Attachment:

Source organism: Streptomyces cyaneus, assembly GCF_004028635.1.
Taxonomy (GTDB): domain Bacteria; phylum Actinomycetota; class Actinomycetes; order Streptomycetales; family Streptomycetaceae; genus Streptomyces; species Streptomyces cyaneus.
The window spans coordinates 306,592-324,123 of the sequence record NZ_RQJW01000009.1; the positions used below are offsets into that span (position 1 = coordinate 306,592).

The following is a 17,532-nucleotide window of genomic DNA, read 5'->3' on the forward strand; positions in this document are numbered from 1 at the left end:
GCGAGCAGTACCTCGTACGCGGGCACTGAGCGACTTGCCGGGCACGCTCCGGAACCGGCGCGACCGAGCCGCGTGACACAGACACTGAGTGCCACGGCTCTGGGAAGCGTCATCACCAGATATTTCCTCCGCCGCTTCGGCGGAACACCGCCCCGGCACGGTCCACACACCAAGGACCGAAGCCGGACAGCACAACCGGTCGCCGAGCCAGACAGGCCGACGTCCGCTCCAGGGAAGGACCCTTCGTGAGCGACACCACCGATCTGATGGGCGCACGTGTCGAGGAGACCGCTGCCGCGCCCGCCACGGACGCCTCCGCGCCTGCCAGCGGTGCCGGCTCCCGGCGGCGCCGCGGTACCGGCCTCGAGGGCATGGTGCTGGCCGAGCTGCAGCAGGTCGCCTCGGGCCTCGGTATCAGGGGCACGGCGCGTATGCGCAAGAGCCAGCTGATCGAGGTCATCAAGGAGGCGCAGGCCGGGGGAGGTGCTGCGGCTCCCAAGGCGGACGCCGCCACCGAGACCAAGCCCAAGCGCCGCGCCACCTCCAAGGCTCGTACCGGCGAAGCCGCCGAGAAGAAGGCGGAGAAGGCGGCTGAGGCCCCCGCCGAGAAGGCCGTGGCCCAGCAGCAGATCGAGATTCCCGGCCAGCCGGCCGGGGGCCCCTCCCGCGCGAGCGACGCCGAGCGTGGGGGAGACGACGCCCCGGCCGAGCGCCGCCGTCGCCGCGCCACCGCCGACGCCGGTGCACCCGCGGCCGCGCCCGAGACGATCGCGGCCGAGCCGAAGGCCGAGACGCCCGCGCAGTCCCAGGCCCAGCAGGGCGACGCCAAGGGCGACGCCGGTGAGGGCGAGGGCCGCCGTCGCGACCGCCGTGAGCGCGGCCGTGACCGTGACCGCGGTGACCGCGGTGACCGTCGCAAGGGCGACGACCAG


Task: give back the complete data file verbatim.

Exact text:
Source organism: Streptomyces cyaneus, assembly GCF_004028635.1.
Taxonomy (GTDB): domain Bacteria; phylum Actinomycetota; class Actinomycetes; order Streptomycetales; family Streptomycetaceae; genus Streptomyces; species Streptomyces cyaneus.
The window spans coordinates 306,592-324,123 of the sequence record NZ_RQJW01000009.1; the positions used below are offsets into that span (position 1 = coordinate 306,592).

The following is a 17,532-nucleotide window of genomic DNA, read 5'->3' on the forward strand; positions in this document are numbered from 1 at the left end:
GCGAGCAGTACCTCGTACGCGGGCACTGAGCGACTTGCCGGGCACGCTCCGGAACCGGCGCGACCGAGCCGCGTGACACAGACACTGAGTGCCACGGCTCTGGGAAGCGTCATCACCAGATATTTCCTCCGCCGCTTCGGCGGAACACCGCCCCGGCACGGTCCACACACCAAGGACCGAAGCCGGACAGCACAACCGGTCGCCGAGCCAGACAGGCCGACGTCCGCTCCAGGGAAGGACCCTTCGTGAGCGACACCACCGATCTGATGGGCGCACGTGTCGAGGAGACCGCTGCCGCGCCCGCCACGGACGCCTCCGCGCCTGCCAGCGGTGCCGGCTCCCGGCGGCGCCGCGGTACCGGCCTCGAGGGCATGGTGCTGGCCGAGCTGCAGCAGGTCGCCTCGGGCCTCGGTATCAGGGGCACGGCGCGTATGCGCAAGAGCCAGCTGATCGAGGTCATCAAGGAGGCGCAGGCCGGGGGAGGTGCTGCGGCTCCCAAGGCGGACGCCGCCACCGAGACCAAGCCCAAGCGCCGCGCCACCTCCAAGGCTCGTACCGGCGAAGCCGCCGAGAAGAAGGCGGAGAAGGCGGCTGAGGCCCCCGCCGAGAAGGCCGTGGCCCAGCAGCAGATCGAGATTCCCGGCCAGCCGGCCGGGGGCCCCTCCCGCGCGAGCGACGCCGAGCGTGGGGGAGACGACGCCCCGGCCGAGCGCCGCCGTCGCCGCGCCACCGCCGACGCCGGTGCACCCGCGGCCGCGCCCGAGACGATCGCGGCCGAGCCGAAGGCCGAGACGCCCGCGCAGTCCCAGGCCCAGCAGGGCGACGCCAAGGGCGACGCCGGTGAGGGCGAGGGCCGCCGTCGCGACCGCCGTGAGCGCGGCCGTGACCGTGACCGCGGTGACCGCGGTGACCGTCGCAAGGGCGACGACCAG